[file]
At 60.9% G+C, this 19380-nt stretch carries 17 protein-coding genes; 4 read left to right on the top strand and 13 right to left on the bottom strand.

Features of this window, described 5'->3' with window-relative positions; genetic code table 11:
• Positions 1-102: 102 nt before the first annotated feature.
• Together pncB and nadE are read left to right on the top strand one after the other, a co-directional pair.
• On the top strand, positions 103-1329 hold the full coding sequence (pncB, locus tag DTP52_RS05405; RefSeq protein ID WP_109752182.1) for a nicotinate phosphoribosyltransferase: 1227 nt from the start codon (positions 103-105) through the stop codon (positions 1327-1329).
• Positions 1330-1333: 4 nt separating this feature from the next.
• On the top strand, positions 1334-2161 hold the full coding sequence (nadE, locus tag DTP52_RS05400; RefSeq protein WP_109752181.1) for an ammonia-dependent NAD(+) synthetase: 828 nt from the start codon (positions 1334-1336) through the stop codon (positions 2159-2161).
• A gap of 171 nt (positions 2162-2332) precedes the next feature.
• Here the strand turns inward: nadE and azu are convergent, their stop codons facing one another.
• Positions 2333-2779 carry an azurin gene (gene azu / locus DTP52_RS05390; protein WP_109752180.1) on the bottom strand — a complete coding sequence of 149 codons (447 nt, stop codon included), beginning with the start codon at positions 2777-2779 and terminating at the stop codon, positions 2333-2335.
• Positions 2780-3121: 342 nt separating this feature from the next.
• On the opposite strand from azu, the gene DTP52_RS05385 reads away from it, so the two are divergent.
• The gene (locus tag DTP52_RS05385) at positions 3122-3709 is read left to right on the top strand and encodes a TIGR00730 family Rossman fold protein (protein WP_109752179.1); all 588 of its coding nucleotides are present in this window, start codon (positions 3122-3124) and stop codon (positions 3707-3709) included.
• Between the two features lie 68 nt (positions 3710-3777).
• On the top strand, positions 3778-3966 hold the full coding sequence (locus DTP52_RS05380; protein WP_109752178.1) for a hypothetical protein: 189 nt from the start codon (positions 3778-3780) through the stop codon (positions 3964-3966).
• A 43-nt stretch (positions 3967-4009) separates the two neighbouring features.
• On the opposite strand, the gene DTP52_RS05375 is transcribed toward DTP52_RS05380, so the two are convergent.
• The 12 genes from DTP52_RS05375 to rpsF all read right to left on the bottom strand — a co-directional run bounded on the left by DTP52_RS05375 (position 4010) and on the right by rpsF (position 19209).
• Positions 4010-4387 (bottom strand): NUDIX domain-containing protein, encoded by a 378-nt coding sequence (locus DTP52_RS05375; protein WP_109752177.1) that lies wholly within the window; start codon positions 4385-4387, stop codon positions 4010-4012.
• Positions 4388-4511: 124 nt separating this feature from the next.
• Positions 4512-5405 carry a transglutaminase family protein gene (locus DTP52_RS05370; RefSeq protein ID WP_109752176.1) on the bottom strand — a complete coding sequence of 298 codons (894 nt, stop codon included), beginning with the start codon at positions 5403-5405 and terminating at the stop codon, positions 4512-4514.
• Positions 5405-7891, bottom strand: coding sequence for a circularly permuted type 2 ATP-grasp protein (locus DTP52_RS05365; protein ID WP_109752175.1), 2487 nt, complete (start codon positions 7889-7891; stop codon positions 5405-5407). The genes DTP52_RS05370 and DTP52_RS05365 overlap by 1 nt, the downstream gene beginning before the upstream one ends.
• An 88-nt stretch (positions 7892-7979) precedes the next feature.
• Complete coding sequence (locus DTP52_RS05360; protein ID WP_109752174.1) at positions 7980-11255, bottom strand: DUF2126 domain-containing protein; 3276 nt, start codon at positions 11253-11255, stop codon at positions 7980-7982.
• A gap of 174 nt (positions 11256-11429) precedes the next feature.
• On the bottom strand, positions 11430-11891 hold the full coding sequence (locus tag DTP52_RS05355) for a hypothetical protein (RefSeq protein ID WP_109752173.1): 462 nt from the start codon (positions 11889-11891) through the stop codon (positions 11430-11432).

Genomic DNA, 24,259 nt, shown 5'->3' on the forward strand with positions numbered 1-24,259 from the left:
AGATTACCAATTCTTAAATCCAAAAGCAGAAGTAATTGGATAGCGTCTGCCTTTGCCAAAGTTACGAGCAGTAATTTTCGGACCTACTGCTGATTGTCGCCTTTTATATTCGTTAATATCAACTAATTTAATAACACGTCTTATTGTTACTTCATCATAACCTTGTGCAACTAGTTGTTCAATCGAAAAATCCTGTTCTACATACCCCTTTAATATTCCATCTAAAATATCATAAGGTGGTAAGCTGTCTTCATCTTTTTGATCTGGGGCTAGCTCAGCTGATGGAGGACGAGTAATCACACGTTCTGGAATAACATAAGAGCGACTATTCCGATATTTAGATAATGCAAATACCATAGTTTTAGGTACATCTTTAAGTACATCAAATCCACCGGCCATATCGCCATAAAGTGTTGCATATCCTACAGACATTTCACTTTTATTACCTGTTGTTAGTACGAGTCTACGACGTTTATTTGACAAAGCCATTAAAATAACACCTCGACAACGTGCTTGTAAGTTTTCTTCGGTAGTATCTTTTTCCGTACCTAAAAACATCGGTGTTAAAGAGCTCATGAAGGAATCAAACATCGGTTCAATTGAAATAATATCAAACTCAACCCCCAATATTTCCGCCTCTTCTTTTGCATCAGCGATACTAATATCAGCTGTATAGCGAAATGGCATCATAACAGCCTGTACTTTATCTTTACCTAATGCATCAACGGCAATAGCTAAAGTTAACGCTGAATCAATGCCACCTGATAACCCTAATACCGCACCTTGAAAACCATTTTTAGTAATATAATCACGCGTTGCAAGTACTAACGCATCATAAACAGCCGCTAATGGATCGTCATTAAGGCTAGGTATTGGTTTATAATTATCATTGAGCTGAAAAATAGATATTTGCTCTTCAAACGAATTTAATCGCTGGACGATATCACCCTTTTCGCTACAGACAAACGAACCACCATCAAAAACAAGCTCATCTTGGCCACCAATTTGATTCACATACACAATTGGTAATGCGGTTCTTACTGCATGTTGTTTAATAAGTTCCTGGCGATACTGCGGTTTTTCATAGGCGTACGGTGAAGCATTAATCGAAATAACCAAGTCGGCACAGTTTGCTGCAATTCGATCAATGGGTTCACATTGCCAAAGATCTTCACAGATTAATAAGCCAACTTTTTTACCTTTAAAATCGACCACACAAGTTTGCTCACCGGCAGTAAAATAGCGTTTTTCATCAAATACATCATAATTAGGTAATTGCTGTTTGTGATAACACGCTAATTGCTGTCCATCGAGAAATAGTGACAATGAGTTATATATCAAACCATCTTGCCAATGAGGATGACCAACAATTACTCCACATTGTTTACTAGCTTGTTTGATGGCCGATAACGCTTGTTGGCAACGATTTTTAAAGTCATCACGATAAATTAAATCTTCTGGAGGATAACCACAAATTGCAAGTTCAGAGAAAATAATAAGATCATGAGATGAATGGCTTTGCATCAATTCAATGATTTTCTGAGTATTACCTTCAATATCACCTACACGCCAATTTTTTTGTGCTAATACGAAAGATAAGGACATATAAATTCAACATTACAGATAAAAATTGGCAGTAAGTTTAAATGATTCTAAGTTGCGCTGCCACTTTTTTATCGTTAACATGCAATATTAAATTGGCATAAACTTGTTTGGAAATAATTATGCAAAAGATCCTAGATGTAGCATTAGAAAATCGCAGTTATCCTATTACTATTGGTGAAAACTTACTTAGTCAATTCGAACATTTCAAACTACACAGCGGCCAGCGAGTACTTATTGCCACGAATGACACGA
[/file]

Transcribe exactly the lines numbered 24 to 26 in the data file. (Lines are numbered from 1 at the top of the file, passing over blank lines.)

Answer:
• Complete coding sequence (locus DTP52_RS05360; protein ID WP_109752174.1) at positions 7980-11255, bottom strand: DUF2126 domain-containing protein; 3276 nt, start codon at positions 11253-11255, stop codon at positions 7980-7982.
• A gap of 174 nt (positions 11256-11429) precedes the next feature.
• On the bottom strand, positions 11430-11891 hold the full coding sequence (locus tag DTP52_RS05355) for a hypothetical protein (RefSeq protein ID WP_109752173.1): 462 nt from the start codon (positions 11889-11891) through the stop codon (positions 11430-11432).